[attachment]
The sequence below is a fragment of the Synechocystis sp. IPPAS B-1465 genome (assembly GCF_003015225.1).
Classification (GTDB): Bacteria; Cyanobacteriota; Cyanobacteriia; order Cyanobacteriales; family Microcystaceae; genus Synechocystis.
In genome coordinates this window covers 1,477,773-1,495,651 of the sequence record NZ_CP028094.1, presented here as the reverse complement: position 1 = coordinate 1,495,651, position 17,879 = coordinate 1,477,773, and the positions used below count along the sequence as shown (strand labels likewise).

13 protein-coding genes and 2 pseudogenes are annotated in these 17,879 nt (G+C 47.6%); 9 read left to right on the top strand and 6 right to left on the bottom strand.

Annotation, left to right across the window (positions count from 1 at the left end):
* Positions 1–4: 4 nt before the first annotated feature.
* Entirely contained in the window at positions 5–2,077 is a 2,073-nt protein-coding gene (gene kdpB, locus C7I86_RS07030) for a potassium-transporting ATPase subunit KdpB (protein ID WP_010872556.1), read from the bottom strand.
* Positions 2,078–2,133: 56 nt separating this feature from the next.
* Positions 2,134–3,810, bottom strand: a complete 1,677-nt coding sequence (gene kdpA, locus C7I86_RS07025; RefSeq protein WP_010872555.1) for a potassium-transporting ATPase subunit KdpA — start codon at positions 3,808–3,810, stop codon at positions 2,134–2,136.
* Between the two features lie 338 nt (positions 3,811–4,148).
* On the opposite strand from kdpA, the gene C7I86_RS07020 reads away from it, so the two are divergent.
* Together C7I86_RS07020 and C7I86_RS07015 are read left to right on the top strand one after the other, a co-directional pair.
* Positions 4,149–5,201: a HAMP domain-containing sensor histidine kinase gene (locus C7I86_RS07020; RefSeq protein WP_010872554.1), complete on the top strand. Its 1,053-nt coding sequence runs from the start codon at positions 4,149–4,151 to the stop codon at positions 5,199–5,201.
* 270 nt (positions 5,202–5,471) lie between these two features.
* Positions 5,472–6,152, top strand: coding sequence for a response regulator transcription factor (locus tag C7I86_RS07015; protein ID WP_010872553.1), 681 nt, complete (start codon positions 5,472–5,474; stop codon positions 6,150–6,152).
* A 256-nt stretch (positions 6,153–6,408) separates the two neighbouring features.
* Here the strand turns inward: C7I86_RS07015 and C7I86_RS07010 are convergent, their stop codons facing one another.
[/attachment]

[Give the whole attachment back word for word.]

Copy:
The sequence below is a fragment of the Synechocystis sp. IPPAS B-1465 genome (assembly GCF_003015225.1).
Classification (GTDB): Bacteria; Cyanobacteriota; Cyanobacteriia; order Cyanobacteriales; family Microcystaceae; genus Synechocystis.
In genome coordinates this window covers 1,477,773-1,495,651 of the sequence record NZ_CP028094.1, presented here as the reverse complement: position 1 = coordinate 1,495,651, position 17,879 = coordinate 1,477,773, and the positions used below count along the sequence as shown (strand labels likewise).

13 protein-coding genes and 2 pseudogenes are annotated in these 17,879 nt (G+C 47.6%); 9 read left to right on the top strand and 6 right to left on the bottom strand.

Annotation, left to right across the window (positions count from 1 at the left end):
* Positions 1–4: 4 nt before the first annotated feature.
* Entirely contained in the window at positions 5–2,077 is a 2,073-nt protein-coding gene (gene kdpB, locus C7I86_RS07030) for a potassium-transporting ATPase subunit KdpB (protein ID WP_010872556.1), read from the bottom strand.
* Positions 2,078–2,133: 56 nt separating this feature from the next.
* Positions 2,134–3,810, bottom strand: a complete 1,677-nt coding sequence (gene kdpA, locus C7I86_RS07025; RefSeq protein WP_010872555.1) for a potassium-transporting ATPase subunit KdpA — start codon at positions 3,808–3,810, stop codon at positions 2,134–2,136.
* Between the two features lie 338 nt (positions 3,811–4,148).
* On the opposite strand from kdpA, the gene C7I86_RS07020 reads away from it, so the two are divergent.
* Together C7I86_RS07020 and C7I86_RS07015 are read left to right on the top strand one after the other, a co-directional pair.
* Positions 4,149–5,201: a HAMP domain-containing sensor histidine kinase gene (locus C7I86_RS07020; RefSeq protein WP_010872554.1), complete on the top strand. Its 1,053-nt coding sequence runs from the start codon at positions 4,149–4,151 to the stop codon at positions 5,199–5,201.
* 270 nt (positions 5,202–5,471) lie between these two features.
* Positions 5,472–6,152, top strand: coding sequence for a response regulator transcription factor (locus tag C7I86_RS07015; protein ID WP_010872553.1), 681 nt, complete (start codon positions 5,472–5,474; stop codon positions 6,150–6,152).
* A 256-nt stretch (positions 6,153–6,408) separates the two neighbouring features.
* Here the strand turns inward: C7I86_RS07015 and C7I86_RS07010 are convergent, their stop codons facing one another.